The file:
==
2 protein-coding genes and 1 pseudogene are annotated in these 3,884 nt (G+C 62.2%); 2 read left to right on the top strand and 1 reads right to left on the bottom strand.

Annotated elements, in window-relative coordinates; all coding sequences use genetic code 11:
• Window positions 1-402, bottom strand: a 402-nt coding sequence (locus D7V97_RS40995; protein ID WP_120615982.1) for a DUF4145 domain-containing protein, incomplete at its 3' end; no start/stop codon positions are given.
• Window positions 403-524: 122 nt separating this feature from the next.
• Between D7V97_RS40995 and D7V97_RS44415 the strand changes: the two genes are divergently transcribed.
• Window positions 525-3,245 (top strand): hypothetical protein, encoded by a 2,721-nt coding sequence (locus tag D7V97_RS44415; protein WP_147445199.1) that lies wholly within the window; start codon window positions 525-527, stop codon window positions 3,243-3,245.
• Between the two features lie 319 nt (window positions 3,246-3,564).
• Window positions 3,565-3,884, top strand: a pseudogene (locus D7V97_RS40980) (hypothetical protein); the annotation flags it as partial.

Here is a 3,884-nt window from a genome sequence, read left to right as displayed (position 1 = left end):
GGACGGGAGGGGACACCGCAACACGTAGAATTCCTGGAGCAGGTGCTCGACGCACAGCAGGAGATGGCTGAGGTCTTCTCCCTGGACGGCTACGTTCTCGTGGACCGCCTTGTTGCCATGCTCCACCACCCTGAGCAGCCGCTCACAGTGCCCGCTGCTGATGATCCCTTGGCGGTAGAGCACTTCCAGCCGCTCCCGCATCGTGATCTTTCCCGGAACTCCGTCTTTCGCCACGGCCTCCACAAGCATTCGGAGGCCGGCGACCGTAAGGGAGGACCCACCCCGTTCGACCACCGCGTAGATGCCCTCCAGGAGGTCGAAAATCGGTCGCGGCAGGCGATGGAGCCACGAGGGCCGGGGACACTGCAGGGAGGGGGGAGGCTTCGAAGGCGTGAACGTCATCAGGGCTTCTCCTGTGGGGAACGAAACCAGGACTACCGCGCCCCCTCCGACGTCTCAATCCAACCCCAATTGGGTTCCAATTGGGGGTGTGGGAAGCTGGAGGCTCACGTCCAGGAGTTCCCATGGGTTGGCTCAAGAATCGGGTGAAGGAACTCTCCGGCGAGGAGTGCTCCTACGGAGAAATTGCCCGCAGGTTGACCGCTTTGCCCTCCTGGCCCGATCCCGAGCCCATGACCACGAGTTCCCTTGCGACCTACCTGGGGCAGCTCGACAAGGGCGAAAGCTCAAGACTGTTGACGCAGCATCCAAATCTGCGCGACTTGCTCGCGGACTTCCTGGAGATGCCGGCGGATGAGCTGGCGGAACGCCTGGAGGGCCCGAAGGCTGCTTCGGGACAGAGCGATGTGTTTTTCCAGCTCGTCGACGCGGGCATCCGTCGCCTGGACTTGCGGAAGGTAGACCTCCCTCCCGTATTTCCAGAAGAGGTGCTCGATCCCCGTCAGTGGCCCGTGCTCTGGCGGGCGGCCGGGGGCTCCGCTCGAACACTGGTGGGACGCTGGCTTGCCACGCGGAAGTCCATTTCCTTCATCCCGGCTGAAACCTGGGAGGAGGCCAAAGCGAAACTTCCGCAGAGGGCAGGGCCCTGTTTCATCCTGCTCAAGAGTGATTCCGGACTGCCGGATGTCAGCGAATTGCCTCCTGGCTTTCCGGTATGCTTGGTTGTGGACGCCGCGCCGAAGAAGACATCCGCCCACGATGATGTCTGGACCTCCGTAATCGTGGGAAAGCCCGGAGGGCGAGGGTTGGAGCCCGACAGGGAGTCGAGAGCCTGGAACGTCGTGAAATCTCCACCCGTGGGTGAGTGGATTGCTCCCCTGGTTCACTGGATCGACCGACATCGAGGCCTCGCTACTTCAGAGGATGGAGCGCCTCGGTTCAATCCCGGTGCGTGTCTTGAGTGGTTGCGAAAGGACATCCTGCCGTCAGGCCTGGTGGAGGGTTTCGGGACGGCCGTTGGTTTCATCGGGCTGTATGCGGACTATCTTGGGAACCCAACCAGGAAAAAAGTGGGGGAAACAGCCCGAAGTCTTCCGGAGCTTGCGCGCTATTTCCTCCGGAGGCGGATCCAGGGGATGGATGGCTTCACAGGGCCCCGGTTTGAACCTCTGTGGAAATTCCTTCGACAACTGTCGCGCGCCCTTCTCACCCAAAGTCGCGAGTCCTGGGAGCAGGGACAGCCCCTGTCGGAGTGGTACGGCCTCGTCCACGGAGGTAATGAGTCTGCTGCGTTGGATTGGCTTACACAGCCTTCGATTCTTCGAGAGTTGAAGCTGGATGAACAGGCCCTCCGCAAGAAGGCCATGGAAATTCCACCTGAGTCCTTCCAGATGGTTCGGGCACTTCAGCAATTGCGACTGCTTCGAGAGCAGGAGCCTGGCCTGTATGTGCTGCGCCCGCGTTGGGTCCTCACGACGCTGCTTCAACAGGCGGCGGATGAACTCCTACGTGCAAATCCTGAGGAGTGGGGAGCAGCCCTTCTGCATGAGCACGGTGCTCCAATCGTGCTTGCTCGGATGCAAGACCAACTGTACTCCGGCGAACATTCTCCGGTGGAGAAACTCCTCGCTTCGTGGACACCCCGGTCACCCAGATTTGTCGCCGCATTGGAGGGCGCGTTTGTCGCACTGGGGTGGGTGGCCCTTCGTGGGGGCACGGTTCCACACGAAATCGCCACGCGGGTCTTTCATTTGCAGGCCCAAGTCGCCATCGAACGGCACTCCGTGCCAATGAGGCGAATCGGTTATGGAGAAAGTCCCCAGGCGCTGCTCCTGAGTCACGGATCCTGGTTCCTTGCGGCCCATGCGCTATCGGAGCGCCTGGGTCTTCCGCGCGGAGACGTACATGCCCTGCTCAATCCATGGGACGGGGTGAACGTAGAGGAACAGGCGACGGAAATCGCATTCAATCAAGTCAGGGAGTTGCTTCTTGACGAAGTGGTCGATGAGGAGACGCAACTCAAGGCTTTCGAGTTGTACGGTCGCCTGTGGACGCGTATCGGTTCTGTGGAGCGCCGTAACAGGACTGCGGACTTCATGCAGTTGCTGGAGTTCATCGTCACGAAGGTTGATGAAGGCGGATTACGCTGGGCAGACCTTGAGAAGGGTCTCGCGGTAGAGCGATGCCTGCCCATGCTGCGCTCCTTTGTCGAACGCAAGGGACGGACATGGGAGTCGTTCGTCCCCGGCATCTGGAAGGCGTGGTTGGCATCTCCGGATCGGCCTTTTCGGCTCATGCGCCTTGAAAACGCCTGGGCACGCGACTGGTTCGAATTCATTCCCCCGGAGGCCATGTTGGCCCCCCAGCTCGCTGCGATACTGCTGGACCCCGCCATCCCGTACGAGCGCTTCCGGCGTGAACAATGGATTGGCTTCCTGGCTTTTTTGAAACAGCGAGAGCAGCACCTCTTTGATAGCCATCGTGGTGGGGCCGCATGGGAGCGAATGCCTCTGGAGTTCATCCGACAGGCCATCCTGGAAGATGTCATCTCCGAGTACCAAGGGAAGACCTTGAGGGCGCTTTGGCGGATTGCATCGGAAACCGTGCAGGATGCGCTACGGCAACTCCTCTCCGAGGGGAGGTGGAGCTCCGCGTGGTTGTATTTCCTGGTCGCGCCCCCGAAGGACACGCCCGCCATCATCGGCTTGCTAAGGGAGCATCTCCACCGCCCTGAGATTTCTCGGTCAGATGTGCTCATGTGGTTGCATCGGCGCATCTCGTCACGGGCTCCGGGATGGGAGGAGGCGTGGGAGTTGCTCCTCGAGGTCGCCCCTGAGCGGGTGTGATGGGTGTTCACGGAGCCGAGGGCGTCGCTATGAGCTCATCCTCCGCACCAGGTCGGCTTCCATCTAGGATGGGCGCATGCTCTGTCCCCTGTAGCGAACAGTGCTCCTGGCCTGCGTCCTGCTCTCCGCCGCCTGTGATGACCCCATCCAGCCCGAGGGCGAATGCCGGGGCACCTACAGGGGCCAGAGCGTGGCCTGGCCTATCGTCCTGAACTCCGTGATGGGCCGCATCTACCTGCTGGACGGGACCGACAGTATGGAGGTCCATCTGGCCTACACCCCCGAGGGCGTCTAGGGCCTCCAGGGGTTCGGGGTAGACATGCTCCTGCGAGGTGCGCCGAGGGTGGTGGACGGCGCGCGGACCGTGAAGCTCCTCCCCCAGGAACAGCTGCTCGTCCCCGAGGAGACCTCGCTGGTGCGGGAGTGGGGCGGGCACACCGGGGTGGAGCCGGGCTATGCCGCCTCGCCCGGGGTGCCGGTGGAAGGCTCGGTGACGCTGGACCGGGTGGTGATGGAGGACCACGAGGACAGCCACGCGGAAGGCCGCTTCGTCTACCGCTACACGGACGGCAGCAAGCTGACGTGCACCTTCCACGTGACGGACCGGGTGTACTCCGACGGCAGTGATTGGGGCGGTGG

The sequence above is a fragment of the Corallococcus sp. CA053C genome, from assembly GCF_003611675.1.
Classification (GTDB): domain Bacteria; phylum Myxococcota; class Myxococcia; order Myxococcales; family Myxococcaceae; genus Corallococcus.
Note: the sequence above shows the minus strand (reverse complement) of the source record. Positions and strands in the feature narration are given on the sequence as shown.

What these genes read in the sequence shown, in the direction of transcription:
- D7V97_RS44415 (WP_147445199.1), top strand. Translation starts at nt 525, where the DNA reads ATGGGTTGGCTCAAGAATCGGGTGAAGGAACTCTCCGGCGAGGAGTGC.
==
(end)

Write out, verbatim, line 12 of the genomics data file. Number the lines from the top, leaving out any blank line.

Classification (GTDB): domain Bacteria; phylum Myxococcota; class Myxococcia; order Myxococcales; family Myxococcaceae; genus Corallococcus.